Mature Characters: A Guest Post by Allie Cresswell, Author of The Widow’s Weeds

Lovely Allie Cresswell and I are the same age and so I’m delighted that Allie has agreed to write a guest post on mature characters for Linda’s Book Bag to celebrate her new book, The Widow’s Weeds. As The Widow’s Weeds has been getting rave reviews from my fellow bloggers, I’m equally delighted that it’s waiting for me on my TBR pile!

The Widow’s Weeds is available for purchase on Amazon US and Amazon UK.

The Widow’s Weeds

One evening, Viola goes missing.

The explanation—a visit to her son—seems doubtful and her women friends’ messages go unanswered. A spiky, caustic woman, Viola’s heavy drinking makes her tiresome company, but they know nothing of her troubled past.

Yet, Maisie misses Viola. Recently, their shared love of gardening has almost blunted Viola’s barbs, and Maisie is much in need of a close friend. Her house is a building site, her daughter’s wedding is looming. Most worrying is her friendship with handsome, formidable Oliver Harrington. She cannot work out what he wants from it, nor, really, what she wants, either. She barely has time to wonder where Viola has gone.

As Maisie grapples with her present-day preoccupations, Viola’s tale unfolds: a dark landscape of tragedy and suffering. Their two stories collide in an explosive finale. Can the two women rescue each other?

This third book in the Widows series stands alone. A story of weeds and wildflowers, tenacity and tenderness, and containing potentially upsetting details of domestic abuse, alcoholism, and bereavement, this is ultimately an affirmation of the strength and power of women’s friendships.

Mature Characters

A Guest Post by Allie Cresswell

Why writers who ignore more mature characters are a making a big mistake.

Liking or identifying with a book’s main character seems to be readers’ number one requirement. The reason most often cited for non-enjoyment of a book is indifference for the protagonist. When you establish that Britain’s keenest readers tend to be older, with 34% of people over 55 claiming to read at least once a day, compared to just 7% of 18 –24-year-olds, it goes without saying that authors need to populate their books with some characters who are in that older age group. Older readers were young once, but that doesn’t mean they want to revisit their youth in every novel they read. Not every older person is in mourning for their adolescence and not every reader uses books as escapism. Some of us use fiction to help us understand the real world.

Of the genders, over a quarter (27%) of women read daily, compared to only 13% of men[1].Books featuring female characters, including older ones, provide the most familiar and readily identifiable environment for the majority of readers.

Why is it, then, that so many writers serve up young and impossibly beautiful protagonists, when the majority of their readers are demonstrably not young? So often, I find that older people, and especially older women in contemporary books are mere caricatures. These shampoo-and-set, hapless-and-helpless, prim-and-sexless, small-sherry-drinking, Monday-is-washday-fixated, Marks-and-Spencer’s-girdle-wearing, Barbara Pym-inspired matriarchs might have been relevant fifty years ago but these days they are obsolete.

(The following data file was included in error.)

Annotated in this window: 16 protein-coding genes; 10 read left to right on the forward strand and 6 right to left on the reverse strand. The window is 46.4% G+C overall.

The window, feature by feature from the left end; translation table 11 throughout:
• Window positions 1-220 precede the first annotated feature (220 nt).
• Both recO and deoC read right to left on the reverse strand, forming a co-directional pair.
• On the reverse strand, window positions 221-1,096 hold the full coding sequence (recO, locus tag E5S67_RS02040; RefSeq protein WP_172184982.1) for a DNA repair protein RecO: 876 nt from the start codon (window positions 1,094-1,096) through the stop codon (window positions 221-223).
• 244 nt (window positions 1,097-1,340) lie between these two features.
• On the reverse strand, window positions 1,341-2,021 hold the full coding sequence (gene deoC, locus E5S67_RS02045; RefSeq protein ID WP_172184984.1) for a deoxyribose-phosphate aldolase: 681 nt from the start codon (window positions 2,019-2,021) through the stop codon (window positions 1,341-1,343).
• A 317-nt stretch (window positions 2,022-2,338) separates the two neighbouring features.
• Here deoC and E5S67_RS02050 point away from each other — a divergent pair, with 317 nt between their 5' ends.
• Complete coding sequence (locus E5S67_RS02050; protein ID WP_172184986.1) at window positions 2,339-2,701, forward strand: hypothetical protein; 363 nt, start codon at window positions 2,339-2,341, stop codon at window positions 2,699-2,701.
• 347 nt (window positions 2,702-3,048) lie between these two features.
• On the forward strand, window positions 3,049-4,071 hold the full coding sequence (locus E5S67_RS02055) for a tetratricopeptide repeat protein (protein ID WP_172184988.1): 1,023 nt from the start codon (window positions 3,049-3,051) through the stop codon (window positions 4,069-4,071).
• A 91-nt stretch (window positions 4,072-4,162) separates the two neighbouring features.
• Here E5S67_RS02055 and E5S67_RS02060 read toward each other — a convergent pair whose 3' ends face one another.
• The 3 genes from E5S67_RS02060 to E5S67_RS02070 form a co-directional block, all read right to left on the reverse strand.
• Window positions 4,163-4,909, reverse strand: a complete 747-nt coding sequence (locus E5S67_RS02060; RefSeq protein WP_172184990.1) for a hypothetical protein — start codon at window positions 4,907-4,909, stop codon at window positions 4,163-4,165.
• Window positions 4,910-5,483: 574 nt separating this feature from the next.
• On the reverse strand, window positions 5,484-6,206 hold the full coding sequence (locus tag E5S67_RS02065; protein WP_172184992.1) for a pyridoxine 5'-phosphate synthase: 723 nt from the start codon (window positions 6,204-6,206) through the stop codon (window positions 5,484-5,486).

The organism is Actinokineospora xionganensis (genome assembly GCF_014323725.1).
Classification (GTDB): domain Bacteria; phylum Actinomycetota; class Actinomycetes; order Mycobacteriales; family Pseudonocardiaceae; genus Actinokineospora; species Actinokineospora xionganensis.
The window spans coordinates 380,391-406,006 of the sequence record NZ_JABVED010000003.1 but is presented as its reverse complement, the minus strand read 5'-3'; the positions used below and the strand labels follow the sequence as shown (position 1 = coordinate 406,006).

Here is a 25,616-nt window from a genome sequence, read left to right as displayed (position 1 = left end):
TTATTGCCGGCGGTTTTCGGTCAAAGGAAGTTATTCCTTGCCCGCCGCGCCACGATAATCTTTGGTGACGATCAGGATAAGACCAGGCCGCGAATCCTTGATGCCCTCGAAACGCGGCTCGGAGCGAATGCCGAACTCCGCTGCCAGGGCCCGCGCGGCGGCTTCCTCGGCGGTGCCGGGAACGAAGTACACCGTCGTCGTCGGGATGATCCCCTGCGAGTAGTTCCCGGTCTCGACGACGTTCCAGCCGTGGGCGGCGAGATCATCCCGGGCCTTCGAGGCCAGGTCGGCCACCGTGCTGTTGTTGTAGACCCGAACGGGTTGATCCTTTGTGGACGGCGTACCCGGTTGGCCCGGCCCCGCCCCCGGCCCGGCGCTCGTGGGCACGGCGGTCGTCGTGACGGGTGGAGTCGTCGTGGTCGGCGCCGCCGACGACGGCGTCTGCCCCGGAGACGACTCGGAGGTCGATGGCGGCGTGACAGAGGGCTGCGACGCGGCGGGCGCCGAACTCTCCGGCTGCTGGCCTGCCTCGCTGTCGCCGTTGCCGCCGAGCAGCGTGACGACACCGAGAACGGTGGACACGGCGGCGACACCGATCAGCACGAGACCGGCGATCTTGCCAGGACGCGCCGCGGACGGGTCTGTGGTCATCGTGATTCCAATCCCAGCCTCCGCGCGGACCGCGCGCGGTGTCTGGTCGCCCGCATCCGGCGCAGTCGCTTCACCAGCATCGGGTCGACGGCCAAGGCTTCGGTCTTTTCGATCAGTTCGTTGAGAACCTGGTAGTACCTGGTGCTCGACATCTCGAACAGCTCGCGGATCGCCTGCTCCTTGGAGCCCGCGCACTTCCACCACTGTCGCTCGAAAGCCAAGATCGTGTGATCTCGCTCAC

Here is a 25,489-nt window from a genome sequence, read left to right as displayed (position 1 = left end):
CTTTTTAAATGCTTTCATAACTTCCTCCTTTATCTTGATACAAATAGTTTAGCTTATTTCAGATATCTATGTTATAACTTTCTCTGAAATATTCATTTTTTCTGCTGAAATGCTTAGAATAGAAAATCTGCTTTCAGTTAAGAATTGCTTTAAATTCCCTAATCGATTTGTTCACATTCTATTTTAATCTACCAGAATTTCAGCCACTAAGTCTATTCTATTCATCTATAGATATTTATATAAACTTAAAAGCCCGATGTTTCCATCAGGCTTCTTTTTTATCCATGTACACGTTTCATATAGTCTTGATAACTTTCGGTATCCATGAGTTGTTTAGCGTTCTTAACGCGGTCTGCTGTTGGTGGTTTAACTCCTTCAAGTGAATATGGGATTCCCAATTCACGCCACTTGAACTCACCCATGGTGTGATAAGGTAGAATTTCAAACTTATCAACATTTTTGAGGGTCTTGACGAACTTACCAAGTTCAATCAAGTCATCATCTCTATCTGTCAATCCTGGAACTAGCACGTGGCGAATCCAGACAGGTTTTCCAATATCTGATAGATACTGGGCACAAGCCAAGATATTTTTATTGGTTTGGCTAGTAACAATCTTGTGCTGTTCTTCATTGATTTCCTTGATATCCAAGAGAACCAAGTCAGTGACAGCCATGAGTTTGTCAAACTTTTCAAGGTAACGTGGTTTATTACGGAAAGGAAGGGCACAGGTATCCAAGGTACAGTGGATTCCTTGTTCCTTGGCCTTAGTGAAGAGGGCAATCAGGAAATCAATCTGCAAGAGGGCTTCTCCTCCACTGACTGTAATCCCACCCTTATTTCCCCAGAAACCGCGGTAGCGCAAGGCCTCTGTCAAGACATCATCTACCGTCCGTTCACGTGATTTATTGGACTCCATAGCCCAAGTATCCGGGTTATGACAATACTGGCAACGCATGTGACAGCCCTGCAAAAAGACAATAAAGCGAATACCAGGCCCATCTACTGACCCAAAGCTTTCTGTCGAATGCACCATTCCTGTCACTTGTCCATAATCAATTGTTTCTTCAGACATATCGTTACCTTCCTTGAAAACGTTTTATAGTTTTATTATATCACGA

It is a mistake to marginalise older people just because they are old, either as readers or as characters. They are wise, informed, experienced, canny and interesting. They have back-story, secrets and traumas; rich lodes for a writer to mine. What’s more, they’re at a time and place in their lives where they are increasingly ceasing to give a damn about what people think. That makes them attractive and exciting as character-material. And here’s a thing that might surprise you: they have romances, they kiss and have sex. They have happy endings. These things are not the preserve of young people anymore.

My Widows series, The Hoarder’s Widow, The Widow’s Mite and The Widow’s Weeds features a group of older single women, bereaved, but finding in each other’s company some compensation for their lost spouses or in some instances something a great deal better. Some of them are still working, some are retired professionals. Some  of them, yes, I admit it, are escapees from a Barbara Pym novel emerging, blinking, from the obscurity of their gloomy kitchens into the light and opportunity of the twenty-first century. That’s the point: they have escaped and are now living fulfilled, exciting, independent lives, although not ones by any means without baggage. I’m rather smugly pleased that my books will tick the statistical box (above), but that isn’t the reason I’ve written them. I’m an older women myself, not bereaved, but keen to write about real women of all ages in these modern days; women I know or feel I would like to know, women with whom I can identify.

[1] According to a poll by YouGov, 2020.


Hurrah for older women Allie, be they readers like me, writers like you or characters in books!

About Allie Cresswell

Allie Cresswell was born in Stockport in the northwest of England and has been writing fiction since she could hold a pencil.

She studied English Literature at Birmingham University and did an MA at Queen Mary College, University of London.

She was a pub landlady, a print buyer, ran a B & B and a group of holiday cottages before training to teach literature to lifelong learners.

Now she writes full time. Her historical and contemporary fiction has been flatteringly compared to Alice Munroe, Daphne du Maurier and Jane Austen. She has been the recipient of several Readers’ Favourite awards.

She lives in Cumbria. The Widow’s Weeds is her fourteenth novel.

For further information, visit Allie’s website, or follow Allie on Twitter @Alliescribbler, Facebook and Instagram.

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